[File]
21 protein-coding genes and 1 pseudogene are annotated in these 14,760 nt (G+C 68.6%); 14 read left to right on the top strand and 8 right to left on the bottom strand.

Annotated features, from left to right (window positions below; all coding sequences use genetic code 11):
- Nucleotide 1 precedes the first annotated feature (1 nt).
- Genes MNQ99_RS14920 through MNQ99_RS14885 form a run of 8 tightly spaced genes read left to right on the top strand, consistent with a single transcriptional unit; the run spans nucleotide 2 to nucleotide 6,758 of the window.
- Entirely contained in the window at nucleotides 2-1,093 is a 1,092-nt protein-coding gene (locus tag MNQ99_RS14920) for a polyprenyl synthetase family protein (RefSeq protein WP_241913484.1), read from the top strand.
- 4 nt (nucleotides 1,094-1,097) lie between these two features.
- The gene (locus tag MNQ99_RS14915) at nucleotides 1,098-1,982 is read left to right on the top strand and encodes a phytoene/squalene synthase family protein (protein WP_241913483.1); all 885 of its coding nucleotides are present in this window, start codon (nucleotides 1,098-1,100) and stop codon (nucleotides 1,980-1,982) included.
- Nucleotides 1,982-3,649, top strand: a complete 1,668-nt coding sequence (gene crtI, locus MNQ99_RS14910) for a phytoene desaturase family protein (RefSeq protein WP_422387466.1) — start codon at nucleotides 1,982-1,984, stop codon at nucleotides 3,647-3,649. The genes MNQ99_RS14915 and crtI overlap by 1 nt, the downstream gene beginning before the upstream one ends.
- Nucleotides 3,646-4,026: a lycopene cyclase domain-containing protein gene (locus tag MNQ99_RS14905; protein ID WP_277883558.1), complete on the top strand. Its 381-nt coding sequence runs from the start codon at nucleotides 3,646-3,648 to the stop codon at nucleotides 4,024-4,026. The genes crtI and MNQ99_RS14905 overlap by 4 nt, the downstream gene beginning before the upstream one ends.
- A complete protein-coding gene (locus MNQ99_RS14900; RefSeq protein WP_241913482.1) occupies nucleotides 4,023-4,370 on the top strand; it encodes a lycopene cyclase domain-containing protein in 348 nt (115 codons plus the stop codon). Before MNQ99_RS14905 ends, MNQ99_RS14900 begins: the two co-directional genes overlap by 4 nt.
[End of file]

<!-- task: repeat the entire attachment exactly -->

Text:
21 protein-coding genes and 1 pseudogene are annotated in these 14,760 nt (G+C 68.6%); 14 read left to right on the top strand and 8 right to left on the bottom strand.

Annotated features, from left to right (window positions below; all coding sequences use genetic code 11):
- Nucleotide 1 precedes the first annotated feature (1 nt).
- Genes MNQ99_RS14920 through MNQ99_RS14885 form a run of 8 tightly spaced genes read left to right on the top strand, consistent with a single transcriptional unit; the run spans nucleotide 2 to nucleotide 6,758 of the window.
- Entirely contained in the window at nucleotides 2-1,093 is a 1,092-nt protein-coding gene (locus tag MNQ99_RS14920) for a polyprenyl synthetase family protein (RefSeq protein WP_241913484.1), read from the top strand.
- 4 nt (nucleotides 1,094-1,097) lie between these two features.
- The gene (locus tag MNQ99_RS14915) at nucleotides 1,098-1,982 is read left to right on the top strand and encodes a phytoene/squalene synthase family protein (protein WP_241913483.1); all 885 of its coding nucleotides are present in this window, start codon (nucleotides 1,098-1,100) and stop codon (nucleotides 1,980-1,982) included.
- Nucleotides 1,982-3,649, top strand: a complete 1,668-nt coding sequence (gene crtI, locus MNQ99_RS14910) for a phytoene desaturase family protein (RefSeq protein WP_422387466.1) — start codon at nucleotides 1,982-1,984, stop codon at nucleotides 3,647-3,649. The genes MNQ99_RS14915 and crtI overlap by 1 nt, the downstream gene beginning before the upstream one ends.
- Nucleotides 3,646-4,026: a lycopene cyclase domain-containing protein gene (locus tag MNQ99_RS14905; protein ID WP_277883558.1), complete on the top strand. Its 381-nt coding sequence runs from the start codon at nucleotides 3,646-3,648 to the stop codon at nucleotides 4,024-4,026. The genes crtI and MNQ99_RS14905 overlap by 4 nt, the downstream gene beginning before the upstream one ends.
- A complete protein-coding gene (locus MNQ99_RS14900; RefSeq protein WP_241913482.1) occupies nucleotides 4,023-4,370 on the top strand; it encodes a lycopene cyclase domain-containing protein in 348 nt (115 codons plus the stop codon). Before MNQ99_RS14905 ends, MNQ99_RS14900 begins: the two co-directional genes overlap by 4 nt.